The EU highlighted the wine and spirits measure in a background note provided to the media by European officials.
"Wines and spirits deserve a special consideration within the [prepared agricultural products] group for their particular export relevance," it said, noting the EU is the source of half of Canada's wine imports.
"The tariff elimination here is complemented by the removal of other relevant trade barriers which will significantly improve access to the Canadian market for European Wines and Spirits," it added.
Reporters in Ottawa were provided with briefing notes and access to officials, but told nothing could be attributed to them and must be written into reports without quotes. A television link to Brussels was set up to watch the news conference with Harper and Barroso, during which reporters travelling with Harper could ask questions.
Talks not yet complete wrapped
But Friday's announcement came with a caveat: The negotiations aren’t yet done.
Some areas of the agreement still need drafting, while others need fine-tuning, reporters learned through a briefing. But the most contentious points have been settled. The agreement text then has to be drafted, run past lawyers and translated into 24 languages for the 28 EU countries to examine.
The document Harper and Barroso signed Friday is an agreement in principle and full ratification is likely two years away.
The agreement comes five years after negotiations started, and nearly one year after the deal was supposed to be done. Other countries have been watching the process, which is unique because both sides had to list the sectors they wanted excluded from the talks.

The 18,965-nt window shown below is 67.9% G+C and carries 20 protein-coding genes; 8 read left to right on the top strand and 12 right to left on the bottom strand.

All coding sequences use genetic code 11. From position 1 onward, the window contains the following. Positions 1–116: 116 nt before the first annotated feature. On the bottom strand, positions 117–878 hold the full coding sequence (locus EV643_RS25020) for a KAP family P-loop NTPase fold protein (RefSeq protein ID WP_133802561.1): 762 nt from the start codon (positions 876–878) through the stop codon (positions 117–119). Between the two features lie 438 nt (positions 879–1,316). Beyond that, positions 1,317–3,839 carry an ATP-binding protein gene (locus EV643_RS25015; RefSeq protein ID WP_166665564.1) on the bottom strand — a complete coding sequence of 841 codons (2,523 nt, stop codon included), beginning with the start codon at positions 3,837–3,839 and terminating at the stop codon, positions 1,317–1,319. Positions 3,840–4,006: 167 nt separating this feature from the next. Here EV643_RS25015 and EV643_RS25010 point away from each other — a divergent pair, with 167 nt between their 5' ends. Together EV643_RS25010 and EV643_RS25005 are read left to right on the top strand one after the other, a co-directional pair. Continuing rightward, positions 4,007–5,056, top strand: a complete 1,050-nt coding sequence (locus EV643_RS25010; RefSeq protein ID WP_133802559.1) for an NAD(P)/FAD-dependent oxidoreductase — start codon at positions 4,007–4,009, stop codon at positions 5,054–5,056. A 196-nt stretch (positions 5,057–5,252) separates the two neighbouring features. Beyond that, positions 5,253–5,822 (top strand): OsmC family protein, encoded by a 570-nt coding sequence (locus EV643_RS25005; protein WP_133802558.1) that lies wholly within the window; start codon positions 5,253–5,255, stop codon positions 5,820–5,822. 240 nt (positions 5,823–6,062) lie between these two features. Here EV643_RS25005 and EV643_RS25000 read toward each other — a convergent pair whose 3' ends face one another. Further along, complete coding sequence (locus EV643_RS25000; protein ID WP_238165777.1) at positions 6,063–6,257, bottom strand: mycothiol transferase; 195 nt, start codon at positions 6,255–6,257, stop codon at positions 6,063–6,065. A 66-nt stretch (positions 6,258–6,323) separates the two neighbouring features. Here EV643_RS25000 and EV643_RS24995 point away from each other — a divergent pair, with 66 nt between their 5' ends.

Trade talks are typically done the other way around, with both sides listing sectors that are up for talks. Officials have long emphasized that the Canada-EU approach would lead to a more sweeping agreement.
Stakeholders from the meat and meat-packing industries, as well as exporters, say they're thrilled with the result.
Dairy farmers and cheese producers, however, have been less enthusiastic. They expressed concern over the deal earlier this week, particularly the provisions increasing imports of EU cheese, saying it could threaten jobs and industries in Canada.
Speaking in Brussels, Harper said the system of supply management that supports the dairy industry is protected.
"For the dairy industry specifically, they gain virtually unfettered access to the European market," he said, though he allowed that cheese producers may see "some small and transitory negative effects in the years to come."
U.S., EU have started talks on similar deal
Negotiators built in exclusions for public health care, public education, social services and culture. They also preserved the right of regional governments to prefer local service providers.
But an important provision in the deal ties Canada’s fortunes to those of other countries negotiating trade deals: If any country negotiates a better deal, those provisions will apply to Canada automatically. The EU and the U.S. have recently started their own set of talks for a similar-style agreement.
Investments will still be subject to the net benefit test, which allows cabinet to review takeovers above a certain value.
Negotiators also built in incentive for automakers to invest in Canada: tariff-free access for cars that are 50 per cent Canadian-built, on top of the 100,000 quota.
Europeans are said to be excited about the prospect of opening up the Canadian market to more luxury goods like textiles, clothing and perfume.